Let us all pray that she does what she is being given the privilege to do. 

Order – the Torch

Having waxed lyrical about ‘order’ I realise I need to bring you up to speed on why the subject has caught my attention. As I travel internationally I look for simple ways to communicate important ideas. In speaking about Family I realise that many people have lost sight of God’s intended design for the family. So I looked for an allegory which would convey the importance of ‘order’ in the family.

The allegory I came up with was that of the battery powered torch. If  I were to pull a torch apart, the pieces are few and relatively simple. There is a casing. There are the batteries (assuming 2 batteries in the average torch). There is the lens at the front which focuses the light. Then there is the tiny globe.

If I were to spread the torch pieces on a table would I have a torch? If you say, “No”, I could protest and say that I have all the pieces, so what is missing? If you say, “Yes”, I could protest and say that I can’t get any light out of the pieces. You see, a torch is More than the sum of its pieces. A torch (and many other things as well) involves a set of pieces, but also the all important Order !! If the pieces are not in the right order then the torch simply will not work. It will not be a torch, but something that resembles a torch.

Assume, then, that I take the pieces and set them in order, except that I put the batteries in the wrong way round. When I turn on the torch there is no light. Why? Because I have the wrong ‘Order’. So, the missing ingredient in a set of torch pieces is the unique arrangement of those pieces in a special order that causes their sum to be much more than the mere sum of the parts.

Applying that same observation to a family, a dad, mum and kids could be sitting together in church. To all outward appearances they are a ‘family’. But a true family is not the collection of the parts. A true family is the parts configured in a divinely appointed ‘order’ that causes the lights to come on.

The children sitting with their parents may be in quiet rebellion. The wife may despise her husband. The husband may have lost all commitment to his wife. There may be little reality of true ‘family life’ among the family members. The marraige may be a farce. Yet to all who look on the appearance of a family persists.

If your family is nothing more than a collection of people then you are missing the wonder and the powerful result of establishing divine ‘order’. So, ‘order’ is a pretty big deal for me. But then, that’s where the messy part comes in. Order, which leads to productivity, then produces mess. And the two must survive in happy counter-balance. Interpersonal relationships mean that we bump into each other. Our self-interest bumps into another person’s wishes. Our impatience and intolerance hit those around us. It can get quite messy.

If you would like to see more how I have applied the concept of ‘order’ to the family check out my book, Family Horizons – Creating Families of Destiny. You will find it at the Family Horizons website – www.FamilyHorizons.net

Order – the Japanese Garden

I made comment recently about “Order & Mess” pointing to Solomon’s wisdom from Proverbs 14:4. The point is that we need order, especially in productive systems and processes. Order is very powerful. Yet productive processes create mess, which interferes with the order and presents us with management challenges – the workload of dealing with the mess.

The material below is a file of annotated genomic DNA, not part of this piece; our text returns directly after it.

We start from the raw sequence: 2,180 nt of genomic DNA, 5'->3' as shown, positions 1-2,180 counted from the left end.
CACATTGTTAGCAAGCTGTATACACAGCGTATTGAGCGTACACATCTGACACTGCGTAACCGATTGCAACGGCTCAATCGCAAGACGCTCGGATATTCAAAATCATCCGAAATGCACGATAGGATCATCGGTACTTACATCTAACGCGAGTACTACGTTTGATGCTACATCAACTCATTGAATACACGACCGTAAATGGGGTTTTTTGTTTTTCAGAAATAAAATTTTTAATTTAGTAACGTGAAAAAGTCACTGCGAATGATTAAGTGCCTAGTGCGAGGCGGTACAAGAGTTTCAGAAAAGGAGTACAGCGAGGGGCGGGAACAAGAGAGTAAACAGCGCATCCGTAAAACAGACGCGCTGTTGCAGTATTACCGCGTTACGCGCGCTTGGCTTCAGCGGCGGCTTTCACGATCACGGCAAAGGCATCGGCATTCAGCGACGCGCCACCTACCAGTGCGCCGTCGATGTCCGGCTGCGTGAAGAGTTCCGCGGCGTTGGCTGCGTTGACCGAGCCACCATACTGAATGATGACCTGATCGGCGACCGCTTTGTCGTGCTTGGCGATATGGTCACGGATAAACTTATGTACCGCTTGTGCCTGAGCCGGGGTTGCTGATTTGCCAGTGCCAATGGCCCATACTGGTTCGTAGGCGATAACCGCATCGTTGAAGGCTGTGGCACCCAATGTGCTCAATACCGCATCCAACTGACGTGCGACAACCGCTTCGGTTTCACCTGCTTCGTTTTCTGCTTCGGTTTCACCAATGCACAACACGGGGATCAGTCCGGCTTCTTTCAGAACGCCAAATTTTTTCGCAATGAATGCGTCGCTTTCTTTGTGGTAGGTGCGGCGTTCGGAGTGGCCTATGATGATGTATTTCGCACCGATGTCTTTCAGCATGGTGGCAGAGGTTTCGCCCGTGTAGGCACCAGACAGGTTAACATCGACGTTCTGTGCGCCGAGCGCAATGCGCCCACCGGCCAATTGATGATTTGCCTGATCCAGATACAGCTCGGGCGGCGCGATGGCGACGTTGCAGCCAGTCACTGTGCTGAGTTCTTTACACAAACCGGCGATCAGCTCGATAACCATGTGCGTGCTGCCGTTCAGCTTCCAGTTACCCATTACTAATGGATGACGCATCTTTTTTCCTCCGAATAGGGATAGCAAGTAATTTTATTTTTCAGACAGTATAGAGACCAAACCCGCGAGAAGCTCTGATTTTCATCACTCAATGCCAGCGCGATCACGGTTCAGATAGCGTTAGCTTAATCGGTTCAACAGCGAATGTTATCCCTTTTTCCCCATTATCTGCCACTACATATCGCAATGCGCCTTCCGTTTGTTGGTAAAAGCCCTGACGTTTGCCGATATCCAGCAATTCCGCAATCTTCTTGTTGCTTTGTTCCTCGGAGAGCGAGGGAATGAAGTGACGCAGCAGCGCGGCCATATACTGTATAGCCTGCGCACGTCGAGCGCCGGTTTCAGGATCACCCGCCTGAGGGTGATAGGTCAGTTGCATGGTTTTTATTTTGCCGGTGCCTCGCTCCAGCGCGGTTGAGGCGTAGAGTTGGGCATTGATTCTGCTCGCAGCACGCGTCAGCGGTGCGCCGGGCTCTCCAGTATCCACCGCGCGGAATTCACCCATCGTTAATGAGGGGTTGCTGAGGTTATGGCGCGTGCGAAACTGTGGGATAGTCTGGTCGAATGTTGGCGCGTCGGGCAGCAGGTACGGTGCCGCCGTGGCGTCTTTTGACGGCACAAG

Solomon’s allegorical reference point is the beast of burden, the ox. He notes that you can have a squeaky clean barn and work area if you don’t have an ox in there. There’s no need to hose the barn, or shovel sticky brown stuff. Life is so much simpler when the ox is dead and it stops producing its natural biological output. However, Solomon points out, that an ox gets a lot of work done.

The down-side is the mess, but the up-side is the productivity. The mess-making ox has strength that far surpasses ours and there is much productive output from the labours of an ox. The point, therefore, is that order, without mess is simply sterile. There is no output. And that leads me to the Japanese garden.

I have visited elaborate rock gardens and seen some delightful geometric features composed of raked stones, carefully placed boulders, and so on. But I recall my surprise on my first visit to a Japanese garden – that it was not a ‘garden’ at all. Compared with my grandmother’s vibrant back-yard jungle, with its diversity of plants, fruits and pungent blooms, the Japanese garden was sterile and uninviting.  

I am sure that there is great artistic merit in the painstakingly constructed rock features and the seas of swept stone. Just like a painting on the wall, the Japanese garden speaks of serenity, turbulence, loneliness, or whatever the designer planned to convey. But I can’t pick vegetables from a painted garden, even if painted by Constable or Monet. Mood may be evoked, visual delight stimulated and heart-warming memories stirred, but there is no productivity from the order. 

A garden that will feed your family needs to have more than delicately placed stones. It must have more than the image of vibrancy. It must have life that produces fruit. But, alas, in so doing it will also gender weeds, dead leaves, spent plants, insect infestations, litter, odour and similar “mess”. 

“Lord, bless this mess!” Learn how to celebrate the mess. Celebrate the signs of life and fruitfulness. Celebrate the productivity that the mess represents. Then, of course, control the mess. Grab your shovel and deal with the dirt. In fact, create an ordered system for dealing with the mess that productive order and systems produce. It’s the cost of doing business – or, more accurately, the cost of productivity.